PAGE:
Cheaper 4GB modules on the horizon?

Samsung has announced it will be mass-producing 80nm 1Gbit DDR2 memory chips. Current 1Gbit memory chips are produced on a 90nm fabrication process and about 11x18mm in size.

New 80nm 1Gbit memory chips will be 11x11.5mm and will have a physical package nearly the same size as 512Mbit 90nm chips. In addition to the smaller size the 80nm 1Gbit memory chips will also be cheaper to manufacturer, thus lowering overall costs for 2GB and 4GB DDR2 modules. 1Gbit modules are typically arranged in kits of 16 pieces on a single PCB to give us 2GB memory DIMMs.

As memory requirements grow, Samsung expects “global DRAM market is worth US$28.7 billion this year and predicted that will rise to US$37.8 billion by 2008. The 1Gb DRAM currently represents 8% of total market share, but is expected make up 36% of all DRAM sold in 2008. “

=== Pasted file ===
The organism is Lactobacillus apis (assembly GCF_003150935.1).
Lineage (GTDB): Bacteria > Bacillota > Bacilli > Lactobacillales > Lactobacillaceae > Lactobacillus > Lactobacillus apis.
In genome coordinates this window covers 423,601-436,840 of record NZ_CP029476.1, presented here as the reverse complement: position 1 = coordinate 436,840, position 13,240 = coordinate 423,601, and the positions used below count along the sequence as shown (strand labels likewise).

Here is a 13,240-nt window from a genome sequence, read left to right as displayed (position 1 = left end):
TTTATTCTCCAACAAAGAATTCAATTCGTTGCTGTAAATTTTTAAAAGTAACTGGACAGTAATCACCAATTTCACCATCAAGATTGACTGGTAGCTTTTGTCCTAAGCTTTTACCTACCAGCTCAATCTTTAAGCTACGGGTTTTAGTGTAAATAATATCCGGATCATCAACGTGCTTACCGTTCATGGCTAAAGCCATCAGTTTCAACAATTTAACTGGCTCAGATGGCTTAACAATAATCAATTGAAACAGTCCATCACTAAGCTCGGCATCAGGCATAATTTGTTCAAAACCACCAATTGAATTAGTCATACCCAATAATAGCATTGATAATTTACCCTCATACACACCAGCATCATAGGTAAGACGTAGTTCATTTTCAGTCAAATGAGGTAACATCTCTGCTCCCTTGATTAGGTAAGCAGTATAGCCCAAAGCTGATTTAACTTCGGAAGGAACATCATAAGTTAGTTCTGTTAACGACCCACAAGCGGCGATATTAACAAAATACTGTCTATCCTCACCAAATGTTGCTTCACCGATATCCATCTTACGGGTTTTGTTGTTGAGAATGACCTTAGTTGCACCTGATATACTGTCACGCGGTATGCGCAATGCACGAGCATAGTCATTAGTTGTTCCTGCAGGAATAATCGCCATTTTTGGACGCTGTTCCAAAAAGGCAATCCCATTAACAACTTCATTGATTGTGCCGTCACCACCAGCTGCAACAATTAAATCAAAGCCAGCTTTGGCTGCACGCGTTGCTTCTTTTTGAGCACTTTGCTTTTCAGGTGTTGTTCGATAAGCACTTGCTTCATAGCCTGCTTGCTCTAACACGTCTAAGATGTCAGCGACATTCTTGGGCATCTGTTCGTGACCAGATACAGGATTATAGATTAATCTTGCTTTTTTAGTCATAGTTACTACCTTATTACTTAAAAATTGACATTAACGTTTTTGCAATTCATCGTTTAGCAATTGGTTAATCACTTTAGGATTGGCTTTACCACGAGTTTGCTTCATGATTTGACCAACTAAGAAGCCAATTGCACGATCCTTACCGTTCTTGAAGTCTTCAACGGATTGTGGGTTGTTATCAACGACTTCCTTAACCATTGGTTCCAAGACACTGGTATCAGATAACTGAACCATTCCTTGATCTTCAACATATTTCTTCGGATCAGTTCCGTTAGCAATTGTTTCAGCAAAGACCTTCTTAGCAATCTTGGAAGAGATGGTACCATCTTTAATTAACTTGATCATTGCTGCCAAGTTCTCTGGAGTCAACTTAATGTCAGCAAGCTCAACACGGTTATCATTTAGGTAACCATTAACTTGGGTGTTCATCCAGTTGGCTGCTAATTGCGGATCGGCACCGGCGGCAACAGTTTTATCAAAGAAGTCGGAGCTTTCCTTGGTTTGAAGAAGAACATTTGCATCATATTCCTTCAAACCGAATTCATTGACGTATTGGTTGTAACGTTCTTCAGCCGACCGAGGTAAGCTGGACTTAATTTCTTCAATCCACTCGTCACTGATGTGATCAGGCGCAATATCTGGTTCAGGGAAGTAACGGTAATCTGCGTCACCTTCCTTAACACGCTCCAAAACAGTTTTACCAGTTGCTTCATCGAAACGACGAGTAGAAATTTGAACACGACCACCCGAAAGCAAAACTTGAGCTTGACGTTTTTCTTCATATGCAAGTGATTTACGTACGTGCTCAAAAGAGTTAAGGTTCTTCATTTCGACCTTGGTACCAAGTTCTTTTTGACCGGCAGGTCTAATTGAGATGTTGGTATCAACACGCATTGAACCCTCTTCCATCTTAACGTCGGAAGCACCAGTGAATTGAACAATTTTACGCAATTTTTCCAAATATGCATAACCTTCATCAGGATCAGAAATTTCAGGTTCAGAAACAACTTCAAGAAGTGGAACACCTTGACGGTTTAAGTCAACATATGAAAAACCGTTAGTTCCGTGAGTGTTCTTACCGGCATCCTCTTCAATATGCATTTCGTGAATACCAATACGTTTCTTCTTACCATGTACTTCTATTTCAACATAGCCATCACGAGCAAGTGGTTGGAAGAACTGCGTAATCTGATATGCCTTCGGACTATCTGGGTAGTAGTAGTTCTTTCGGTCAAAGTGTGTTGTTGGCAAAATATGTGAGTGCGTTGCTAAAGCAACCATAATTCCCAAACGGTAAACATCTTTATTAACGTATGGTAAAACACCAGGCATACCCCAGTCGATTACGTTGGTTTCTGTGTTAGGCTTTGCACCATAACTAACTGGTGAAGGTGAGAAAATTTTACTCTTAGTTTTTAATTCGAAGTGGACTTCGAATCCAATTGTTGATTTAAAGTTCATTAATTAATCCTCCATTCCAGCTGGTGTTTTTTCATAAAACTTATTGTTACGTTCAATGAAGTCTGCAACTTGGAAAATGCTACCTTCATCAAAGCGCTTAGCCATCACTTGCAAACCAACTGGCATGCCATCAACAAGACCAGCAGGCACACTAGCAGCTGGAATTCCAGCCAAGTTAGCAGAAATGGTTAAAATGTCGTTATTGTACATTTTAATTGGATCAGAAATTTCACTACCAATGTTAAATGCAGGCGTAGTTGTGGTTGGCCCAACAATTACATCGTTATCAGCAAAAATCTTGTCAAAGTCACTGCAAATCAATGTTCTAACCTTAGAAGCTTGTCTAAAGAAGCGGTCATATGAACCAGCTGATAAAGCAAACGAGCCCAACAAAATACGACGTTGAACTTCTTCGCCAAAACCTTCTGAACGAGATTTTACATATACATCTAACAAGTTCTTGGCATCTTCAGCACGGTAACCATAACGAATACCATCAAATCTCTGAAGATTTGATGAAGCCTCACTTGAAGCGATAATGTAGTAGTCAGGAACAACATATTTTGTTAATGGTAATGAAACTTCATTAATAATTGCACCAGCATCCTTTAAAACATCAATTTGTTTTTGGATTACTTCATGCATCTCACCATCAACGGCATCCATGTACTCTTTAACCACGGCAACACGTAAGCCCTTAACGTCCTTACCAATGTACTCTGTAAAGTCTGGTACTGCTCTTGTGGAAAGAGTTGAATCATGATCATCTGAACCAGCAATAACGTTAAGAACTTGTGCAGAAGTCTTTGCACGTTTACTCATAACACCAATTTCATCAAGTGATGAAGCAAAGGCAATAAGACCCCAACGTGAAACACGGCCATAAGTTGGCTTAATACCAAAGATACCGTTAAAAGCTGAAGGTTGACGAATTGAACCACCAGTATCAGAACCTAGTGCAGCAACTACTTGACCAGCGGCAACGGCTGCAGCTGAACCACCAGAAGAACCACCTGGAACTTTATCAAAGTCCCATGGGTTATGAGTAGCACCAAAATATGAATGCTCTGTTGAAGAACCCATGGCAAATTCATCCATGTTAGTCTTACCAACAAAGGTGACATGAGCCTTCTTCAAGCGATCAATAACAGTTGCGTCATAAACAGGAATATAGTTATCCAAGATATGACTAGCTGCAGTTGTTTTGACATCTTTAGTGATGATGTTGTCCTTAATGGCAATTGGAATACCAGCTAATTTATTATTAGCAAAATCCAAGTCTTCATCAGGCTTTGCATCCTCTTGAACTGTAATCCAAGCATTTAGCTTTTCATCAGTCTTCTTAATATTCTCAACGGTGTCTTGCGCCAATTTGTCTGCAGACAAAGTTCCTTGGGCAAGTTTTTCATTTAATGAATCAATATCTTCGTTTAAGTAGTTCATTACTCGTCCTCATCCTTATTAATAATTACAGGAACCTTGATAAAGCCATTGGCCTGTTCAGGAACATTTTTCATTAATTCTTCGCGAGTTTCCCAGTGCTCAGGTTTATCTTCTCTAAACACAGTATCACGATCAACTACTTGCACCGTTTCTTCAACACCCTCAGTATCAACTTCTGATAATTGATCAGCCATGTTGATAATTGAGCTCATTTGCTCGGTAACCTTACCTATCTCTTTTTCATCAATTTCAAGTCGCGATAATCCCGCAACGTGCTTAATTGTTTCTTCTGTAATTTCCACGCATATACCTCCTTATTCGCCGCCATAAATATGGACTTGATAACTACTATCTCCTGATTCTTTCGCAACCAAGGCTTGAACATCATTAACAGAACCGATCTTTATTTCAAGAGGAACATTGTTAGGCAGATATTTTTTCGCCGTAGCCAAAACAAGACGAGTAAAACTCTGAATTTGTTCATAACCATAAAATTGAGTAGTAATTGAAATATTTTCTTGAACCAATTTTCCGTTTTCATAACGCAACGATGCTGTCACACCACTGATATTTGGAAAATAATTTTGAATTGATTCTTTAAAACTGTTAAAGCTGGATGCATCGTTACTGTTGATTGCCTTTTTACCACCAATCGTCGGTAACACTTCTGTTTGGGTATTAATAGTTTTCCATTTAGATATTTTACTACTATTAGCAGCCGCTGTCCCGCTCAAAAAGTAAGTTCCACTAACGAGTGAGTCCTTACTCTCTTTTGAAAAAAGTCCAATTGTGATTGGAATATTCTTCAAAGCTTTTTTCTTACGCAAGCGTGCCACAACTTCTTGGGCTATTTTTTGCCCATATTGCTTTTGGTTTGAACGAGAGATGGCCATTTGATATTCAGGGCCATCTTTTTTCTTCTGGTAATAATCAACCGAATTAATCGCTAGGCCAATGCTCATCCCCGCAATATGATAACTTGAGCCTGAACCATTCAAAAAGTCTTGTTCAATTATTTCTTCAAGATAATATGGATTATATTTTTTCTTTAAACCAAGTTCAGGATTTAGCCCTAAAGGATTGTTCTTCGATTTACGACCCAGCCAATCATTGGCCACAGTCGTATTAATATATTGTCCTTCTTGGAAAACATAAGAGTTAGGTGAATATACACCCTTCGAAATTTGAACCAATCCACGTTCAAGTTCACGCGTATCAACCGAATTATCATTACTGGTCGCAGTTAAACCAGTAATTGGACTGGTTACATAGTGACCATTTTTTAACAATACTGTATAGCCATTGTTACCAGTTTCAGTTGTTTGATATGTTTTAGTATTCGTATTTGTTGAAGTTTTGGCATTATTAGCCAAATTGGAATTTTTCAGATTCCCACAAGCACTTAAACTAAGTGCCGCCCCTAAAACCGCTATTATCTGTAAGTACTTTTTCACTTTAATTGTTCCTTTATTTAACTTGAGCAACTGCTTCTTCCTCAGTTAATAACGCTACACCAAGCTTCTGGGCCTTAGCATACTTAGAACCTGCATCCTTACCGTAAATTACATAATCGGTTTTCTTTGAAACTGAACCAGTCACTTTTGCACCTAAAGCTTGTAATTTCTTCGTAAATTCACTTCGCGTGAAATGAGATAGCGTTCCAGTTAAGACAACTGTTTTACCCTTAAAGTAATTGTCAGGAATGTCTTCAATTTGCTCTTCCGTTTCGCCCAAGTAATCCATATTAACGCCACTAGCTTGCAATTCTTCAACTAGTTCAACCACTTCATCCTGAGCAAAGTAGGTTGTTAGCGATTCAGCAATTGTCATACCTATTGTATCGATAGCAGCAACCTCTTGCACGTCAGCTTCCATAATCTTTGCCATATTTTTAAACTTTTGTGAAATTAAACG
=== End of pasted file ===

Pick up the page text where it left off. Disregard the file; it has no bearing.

It is unknown how long it will take memory manufacturers to start releasing 80nm 1Gbit memory equipped modules, though demand might not be high enough till Microsoft releases Windows Vista. Samsung spoke with DailyTech earlier this year about the increasing demand of memory by the operationg system, especially with Vista in 2007.  With the median system memory amount on the rise, it isn't too outlandish to expect all new systems to push 1GB and 2GB of on-board memory by this time next year.

"We shipped it on Saturday. Then on Sunday, we rested." -- Steve Jobs on the iPad launch
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